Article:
Jacksonville totaled 11 base hits, with McDonald, Hickingbotham and Goodman picking up two apiece.

Hawkins gave up just three hits and one earned run in seven innings of work. He struck out seven, walked six and hit one batter.

Errors were the difference in Sunday’s game. Both teams got good starting pitching and good relief pitching, but Paragould played clean defense while Jacksonville committed six errors.

Glen Sain took the lead in the first inning, scoring three runs on no hits and three Gwatney Chevrolet errors. The first two batters reached base on infield errors. After a Hickingbotham strikeout, another booted ground ball allowed the first two base runners to score. After a walk and passed ball, Paragould’s Hayden Winfrey hit a deep fly ball to left field to score Christian Dean for the 3-0 lead.

Jacksonville hit the ball hard in its turn at bat in the first, but couldn’t find the gaps in Paragould’s defense. Scott hit a leadoff single to left field to get Gwatney Chevrolet off to a good start. Mallison then hit a hard line drive right to Paragould shortstop Joel Kester. After a strikeout, Hickingbotham laced a shot to right field, where Lucas Reddick barely had to move to make the catch for the final out.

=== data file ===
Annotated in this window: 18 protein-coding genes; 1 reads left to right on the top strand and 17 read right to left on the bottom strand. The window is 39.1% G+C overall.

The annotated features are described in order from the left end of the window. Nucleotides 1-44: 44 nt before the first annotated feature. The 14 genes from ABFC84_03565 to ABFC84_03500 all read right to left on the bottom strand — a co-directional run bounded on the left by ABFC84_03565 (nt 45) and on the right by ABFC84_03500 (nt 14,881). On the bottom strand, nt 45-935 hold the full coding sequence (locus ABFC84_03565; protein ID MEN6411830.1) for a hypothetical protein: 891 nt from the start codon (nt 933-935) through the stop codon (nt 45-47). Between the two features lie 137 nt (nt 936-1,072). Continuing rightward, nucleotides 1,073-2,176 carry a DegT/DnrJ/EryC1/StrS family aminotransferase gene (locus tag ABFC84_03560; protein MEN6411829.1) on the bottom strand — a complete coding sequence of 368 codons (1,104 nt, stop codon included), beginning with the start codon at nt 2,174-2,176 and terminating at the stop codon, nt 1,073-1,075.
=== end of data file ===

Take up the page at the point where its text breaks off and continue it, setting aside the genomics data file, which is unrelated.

Jacob Penny got a hit to start the top of the second inning for Paragould. Cash Lee bunted him to second base. Leadoff hitter Logan Reddick grounded out to short and Penny tried for third. Goodman’s throw from first to third was in plenty of time to get Penny, but off target and bounced into foul territory as Penny trotted home for the easy score.

With the bases empty and two outs, Hickingbotham hit Lane Ditto, who then reached second on a passed ball. Kester singled to score Ditto. Dean then singled to left, but Kester tried to reach third base and was thrown out by Perry to end the inning.

Jacksonville scored one run in the second inning after Goodman singled and Penn was hit by a pitch. Perry bunted to advance the runners and Traywick grounded out to short, scoring Goodman.

Hickingbotham sat Paragould down in order in the top of the third, and Jacksonville scored the game’s final run in the bottom half of the same inning. Scott took a pitch between the shoulder blades to start things off, and Mallison doubled down the left-field line to drive him home.